Thursday 22 February 2018

Stage: It's Murphy's awe as 'Ballyturk' welcomes a brand new resident

Frantic: Tadhg Murphy in rehearsals for Ballyturk
Frantic: Tadhg Murphy in rehearsals for Ballyturk
Kirsty Blake Knox

Kirsty Blake Knox

'I'm sh**ting myself," Tadhg Murphy tells me.

"That happens when you really want something and you get it. The enormity of it hits you and the total and complete anxiety sets in. And you start thinking 'I hate me. They will hate me'," he laughs.

Murphy is about to take over from Cillian Murphy in Enda Walsh's 2014 hit show Ballyturk.

When the show premièred at the Galway International Theatre Festival, it became the fastest-selling show in the festival's 40-year history.

It is now being brought to the Abbey stage and Murphy is in the thick of rehearsals.

Corkman Cillian is a big act to follow but I'm surprised to hear Murphy talk of stage fright given his abundant and eclectic body of work.

He has starred in both critically acclaimed artistic hits and big-budget box-office flops.

He was nominated for an IFTA for his role in Boy Eats Girl, was the rugged Norseman Arne in Vikings, has worked for the Gate, the Abbey as well as Druid and he shared the screen with Colin Farrell in blockbuster Alexander.

Growing up in Dublin's Blackrock, Murphy realised he wanted to work in a creative capacity when he was just 13.

A childhood game went awry, and he lost his right eye after being hit by an arrow. He has said that the freak accident ended up being a positive experience as it made him decide what he wanted to do with his life.

In his twenties, he was accepted to study acting at Trinity College. His year was filled with exceptional talent, Celtic Woman's Lisa Lambe, Druid stalwart Aaron Monaghan, and, of course, Oscar-nominee Ruth Negga.

While at college, Negga and Murphy fell madly in love and got engaged. Several years after they gradated, they went their separate ways - but they remain good friends.

Speaking before Sunday night's Oscar ceremony, when the Best Actress award went to Emma Stone, Murphy said the outcome was irrelevant.

"She is f**king phenomenal," he tells me. "Even if she doesn't win, she's done a movie that is really important and that's all that matters really. It's so well-deserved."

At college, Murphy's skill was apparent to the drama department, and, according to Professor Brian Singleton, his "generosity of spirit and spirit of enquiry" have been central to his success.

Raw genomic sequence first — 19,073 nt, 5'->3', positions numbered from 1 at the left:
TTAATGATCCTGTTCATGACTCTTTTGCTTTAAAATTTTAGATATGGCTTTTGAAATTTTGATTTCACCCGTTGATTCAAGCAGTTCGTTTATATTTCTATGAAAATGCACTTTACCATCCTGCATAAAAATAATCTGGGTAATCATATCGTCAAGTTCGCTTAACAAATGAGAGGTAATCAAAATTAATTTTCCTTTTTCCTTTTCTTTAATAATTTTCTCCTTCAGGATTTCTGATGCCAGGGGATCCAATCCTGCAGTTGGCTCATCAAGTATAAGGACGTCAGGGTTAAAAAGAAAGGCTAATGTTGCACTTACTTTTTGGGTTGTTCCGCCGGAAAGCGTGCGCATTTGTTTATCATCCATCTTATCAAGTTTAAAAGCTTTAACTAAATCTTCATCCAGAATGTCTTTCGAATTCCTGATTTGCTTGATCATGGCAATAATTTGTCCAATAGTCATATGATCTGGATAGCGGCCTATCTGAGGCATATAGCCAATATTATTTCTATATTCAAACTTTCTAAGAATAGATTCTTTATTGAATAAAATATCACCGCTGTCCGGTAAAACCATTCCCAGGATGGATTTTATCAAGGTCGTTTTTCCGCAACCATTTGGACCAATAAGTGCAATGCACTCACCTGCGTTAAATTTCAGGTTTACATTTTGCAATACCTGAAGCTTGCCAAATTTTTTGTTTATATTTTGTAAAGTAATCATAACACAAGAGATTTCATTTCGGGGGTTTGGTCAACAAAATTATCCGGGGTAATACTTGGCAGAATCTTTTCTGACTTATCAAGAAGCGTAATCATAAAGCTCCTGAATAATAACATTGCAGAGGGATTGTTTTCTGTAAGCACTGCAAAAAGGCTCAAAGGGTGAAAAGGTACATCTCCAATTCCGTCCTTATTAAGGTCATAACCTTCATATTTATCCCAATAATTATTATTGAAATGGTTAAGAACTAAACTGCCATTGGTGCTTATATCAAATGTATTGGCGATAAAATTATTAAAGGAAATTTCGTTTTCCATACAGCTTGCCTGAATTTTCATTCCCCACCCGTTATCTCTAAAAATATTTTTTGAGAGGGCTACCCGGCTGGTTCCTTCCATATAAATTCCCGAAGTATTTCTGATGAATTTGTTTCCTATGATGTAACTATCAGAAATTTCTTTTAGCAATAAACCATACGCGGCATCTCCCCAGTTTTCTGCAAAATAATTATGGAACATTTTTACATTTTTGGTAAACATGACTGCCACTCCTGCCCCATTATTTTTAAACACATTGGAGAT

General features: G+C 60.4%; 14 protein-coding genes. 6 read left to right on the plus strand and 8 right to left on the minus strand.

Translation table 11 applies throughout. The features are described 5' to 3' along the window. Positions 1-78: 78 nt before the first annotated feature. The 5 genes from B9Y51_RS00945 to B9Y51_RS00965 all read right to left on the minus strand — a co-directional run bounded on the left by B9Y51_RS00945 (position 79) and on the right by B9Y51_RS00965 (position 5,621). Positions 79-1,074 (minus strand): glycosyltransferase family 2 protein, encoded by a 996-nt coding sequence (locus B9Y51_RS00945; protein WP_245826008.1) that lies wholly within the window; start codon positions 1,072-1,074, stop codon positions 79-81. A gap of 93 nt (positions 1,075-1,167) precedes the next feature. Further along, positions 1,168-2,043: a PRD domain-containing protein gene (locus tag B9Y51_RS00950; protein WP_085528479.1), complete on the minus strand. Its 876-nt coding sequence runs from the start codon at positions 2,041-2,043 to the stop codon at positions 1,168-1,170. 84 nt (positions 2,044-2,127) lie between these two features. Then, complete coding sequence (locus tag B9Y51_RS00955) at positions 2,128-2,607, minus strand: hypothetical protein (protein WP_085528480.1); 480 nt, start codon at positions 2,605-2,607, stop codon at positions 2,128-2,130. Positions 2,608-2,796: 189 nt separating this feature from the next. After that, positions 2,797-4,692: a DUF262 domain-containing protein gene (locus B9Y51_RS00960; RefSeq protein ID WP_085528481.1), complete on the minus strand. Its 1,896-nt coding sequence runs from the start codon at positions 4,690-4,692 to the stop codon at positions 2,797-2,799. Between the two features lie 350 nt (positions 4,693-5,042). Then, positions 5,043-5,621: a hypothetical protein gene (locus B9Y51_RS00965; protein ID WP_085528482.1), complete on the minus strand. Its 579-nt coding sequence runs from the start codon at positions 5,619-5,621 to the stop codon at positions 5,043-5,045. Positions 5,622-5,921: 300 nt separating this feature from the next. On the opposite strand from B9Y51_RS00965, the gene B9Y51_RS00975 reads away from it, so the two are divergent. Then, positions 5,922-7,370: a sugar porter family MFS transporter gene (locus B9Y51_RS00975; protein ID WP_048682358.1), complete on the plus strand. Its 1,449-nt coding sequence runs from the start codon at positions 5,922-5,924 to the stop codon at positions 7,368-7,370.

Over the past year, he has been working on big-budget TV dramas, but has been dreaming of working on Ballyturk for two years.

The set-up is typical of much of Walsh's work: people waiting in a hermetic room for something bigger and better to happen.

In this case, the two men pass the time by acting out skits, flinging themselves around the place and dancing to 1980s pop songs. It's a real trip. The dialogue is frenetic and the play itself has been described as "deliciously strange", "giddily disturbing", "tantalisingly open-ended" and totally "pointless" - depending on who you're reading.

Murphy saw the show when it played in Dublin's Olympia and was transfixed.

"I was blown away by the whole production and I thought I have to do that show. I was so moved by it.

"Afterwards, we went for a pint, and Cillian said 'You have to do it' and two years later, here we are".

Murphy will take over Cillian's role in the play while Stephen Rae is being replaced by Olwen Fouéré in a shrewd piece of gender-blind casting.

It's not the first time Murphy and Walsh have worked together. He starred in the 2008 production of The Walworth Farce - which was a tour de force.

It was so good it inspired one of his good pals, Domhnall Gleeson, to stage an all-family version of it with his father and brother at the Olympia in 2015.

"Enda is my favourite writer and being in this play at the Abbey stage is amazing," he gushes.

In the next few months, Murphy will appear with more frequency on our TV screens.

He will feature in Sky Atlantic's new series Guerrilla, written by Oscar-winning screenwriter John Ridley (12 Years a Slave) and produced by Idris Elba.

The show is set 1970s London and focuses on the Black Power movement.

"I play an IRA guy who is helping to arm ­people," Murphy says.

He will also star in period drama Will, directed by Shekhar Kapur (Elizabeth: The Dark Age).

This drama by Craig Pearce, the long-time writing partner of Baz Luhrmann, focuses on the life of a young William Shakespeare and the young Dubliner will play his arch nemesis Baxter.

"It was colourful, and great fun and totally different to Guerrilla. And I got to act alongside Colm Meaney - which I always wanted."

Murphy, who currently lives in Berlin, is enjoying being back in Dublin for Ballyturk's run.

"I moved to Berlin three years ago. It's incredible. I like the buzz, and everything is cheaper and there are a lot of poor people being creative," he says. "It's a brilliant city."

I ask if he is moonlighting as a cultural ­ambassador for the city.

"Yes, you can call my Tadgh Merkle or Angela Murphy," he jokes.

Despite this, he still feels the pull to return.

"I miss Ireland," he says. "So I love coming back to see my friends, do a show and get a hit of the craic."

Ballyturk is at Dublin's Abbey Theatre until March 11

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